- I noticed that all the moms I knew who had nursed past a year were very confident in their decision to do so. Some (not all) of the other moms who weaned at 1 or even sooner seemed to have a tiny bit of guilt about it. Those who had breastfed longer seemed to feel that they nursed until they or their baby was ready to stop, and that it worked out really well for them. I wanted to have that kind of confidence too, and be comfortable making the decision myself, instead of letting other people or a calendar date tell me when to wean my baby.
So when did we wean?
In the end, that’s just what I did. At some point during her toddlerhood, shortly after she’d started walking, I really wanted another baby, but we weren’t pregnant yet. So I decided to stop nursing her, just in case nursing her twice a day was preventing us from becoming pregnant. She was nearly 18 months old, and I wondered if we’d have more babies for me to nurse. But I weaned her anyway, not knowing that I was already pregnant. We found out a week later that I was pregnant with her baby brother.
And with baby brother? I planned to nurse him at least a year, and that once again, I would stop whenever I felt like it. But when he was 10 months old, I found out I was one month along with another baby. Eating for 3 was rough, especially with morning sickness! I don’t think I started gaining weight until after I weaned him completely, and even then it’s been a challenge to gain anything. My goal was still to nurse him until his first birthday, when I would be around 13 weeks pregnant. It was incredibly difficult to make it that long, and I had to take it one week at a time. I asked my OB/Gyn about it, and he advised looking at what La Leche League says about it, though he said that in his opinion, it was fine for me to keep nursing, but that he’d prefer I wean somewhere around 20 weeks, because of viability of the baby.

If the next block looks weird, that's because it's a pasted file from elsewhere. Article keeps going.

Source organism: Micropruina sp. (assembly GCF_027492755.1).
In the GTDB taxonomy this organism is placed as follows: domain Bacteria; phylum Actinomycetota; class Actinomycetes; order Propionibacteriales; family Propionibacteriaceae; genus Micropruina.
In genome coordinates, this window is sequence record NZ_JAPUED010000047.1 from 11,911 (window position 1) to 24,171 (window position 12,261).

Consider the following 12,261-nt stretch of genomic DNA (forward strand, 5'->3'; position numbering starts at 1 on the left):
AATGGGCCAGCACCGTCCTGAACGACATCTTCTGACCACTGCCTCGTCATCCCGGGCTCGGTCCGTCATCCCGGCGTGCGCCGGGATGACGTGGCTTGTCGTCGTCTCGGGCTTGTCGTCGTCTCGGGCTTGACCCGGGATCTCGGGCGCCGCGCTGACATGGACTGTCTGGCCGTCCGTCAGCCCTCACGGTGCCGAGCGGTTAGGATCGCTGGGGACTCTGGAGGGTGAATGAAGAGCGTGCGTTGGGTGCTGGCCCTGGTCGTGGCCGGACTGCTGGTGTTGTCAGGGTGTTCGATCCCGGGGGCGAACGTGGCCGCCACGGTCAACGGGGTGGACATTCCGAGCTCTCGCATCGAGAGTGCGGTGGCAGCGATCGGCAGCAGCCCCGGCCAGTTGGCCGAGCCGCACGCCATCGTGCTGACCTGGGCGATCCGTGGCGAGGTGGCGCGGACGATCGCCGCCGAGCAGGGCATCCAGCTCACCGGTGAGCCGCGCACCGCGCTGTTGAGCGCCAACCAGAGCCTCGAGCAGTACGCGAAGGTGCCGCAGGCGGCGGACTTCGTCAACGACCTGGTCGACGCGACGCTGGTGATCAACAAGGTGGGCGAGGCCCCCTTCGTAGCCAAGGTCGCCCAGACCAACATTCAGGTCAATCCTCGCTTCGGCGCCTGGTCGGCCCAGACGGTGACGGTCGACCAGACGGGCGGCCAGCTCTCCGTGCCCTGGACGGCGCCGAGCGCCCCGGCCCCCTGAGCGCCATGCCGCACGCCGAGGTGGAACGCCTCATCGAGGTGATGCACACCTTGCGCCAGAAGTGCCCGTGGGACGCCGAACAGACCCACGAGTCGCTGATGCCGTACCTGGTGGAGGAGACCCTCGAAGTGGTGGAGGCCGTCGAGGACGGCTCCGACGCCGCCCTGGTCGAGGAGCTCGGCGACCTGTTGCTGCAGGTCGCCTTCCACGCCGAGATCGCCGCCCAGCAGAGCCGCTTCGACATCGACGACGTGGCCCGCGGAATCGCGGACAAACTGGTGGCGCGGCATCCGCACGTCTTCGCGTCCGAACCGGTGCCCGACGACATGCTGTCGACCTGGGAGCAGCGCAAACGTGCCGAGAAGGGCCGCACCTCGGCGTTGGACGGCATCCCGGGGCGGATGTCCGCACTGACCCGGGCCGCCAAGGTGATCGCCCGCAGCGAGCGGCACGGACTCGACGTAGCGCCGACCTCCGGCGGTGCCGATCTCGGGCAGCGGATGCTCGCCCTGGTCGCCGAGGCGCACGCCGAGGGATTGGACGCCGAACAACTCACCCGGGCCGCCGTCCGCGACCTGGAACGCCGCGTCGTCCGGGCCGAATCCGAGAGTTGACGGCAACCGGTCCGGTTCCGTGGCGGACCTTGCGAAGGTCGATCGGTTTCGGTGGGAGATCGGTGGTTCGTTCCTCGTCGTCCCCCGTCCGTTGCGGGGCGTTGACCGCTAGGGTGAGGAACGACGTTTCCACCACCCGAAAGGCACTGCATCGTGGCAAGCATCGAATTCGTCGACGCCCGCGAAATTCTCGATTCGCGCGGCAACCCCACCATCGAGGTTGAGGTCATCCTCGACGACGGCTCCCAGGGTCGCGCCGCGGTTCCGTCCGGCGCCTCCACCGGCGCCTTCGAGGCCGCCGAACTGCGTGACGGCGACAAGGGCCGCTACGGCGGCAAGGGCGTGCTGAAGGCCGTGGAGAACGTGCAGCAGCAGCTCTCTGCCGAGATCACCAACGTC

Somehow, we made it to his first birthday, but the child wouldn’t take milk. We had some troubleshooting to do with a milk allergy and more sippy cup experiments, but as soon as he would drink his coconut milk, I began working on weaning him. I nursed him until he was 13 months old, and while that’s not very long compared to most extended nursing moms, it was as long as I could do it.
In both cases, I felt like both babies were pretty much “done” when I stopped nursing. They weren’t too interested anymore, and the last few days of nursing, I had to repeatedly try to get the baby to eat. I don’t know if pregnancy hormones were a factor in that, but I felt comfortable knowing that my children didn’t feel upset or deprived because I’d stopped nursing. I was a little weepy and wistful about it, but I still felt comfortable in my decision to stop.
With baby #3, due in just a few weeks, I’m sure I’ll nurse him until “whenever” as well. I doubt I’ll ever be the woman at the restaurant whose 3 year old walks up and starts lifting her shirt to nurse, but who knows?
I do know this: I’m not going to make a judgment or decide she’s a bad mom because she still nurses her child. That’s a decision for her, her husband, and their child. Not me.
And I try not to say “I’ll never do ____ as a parent,” because those rules are often the first to get broken.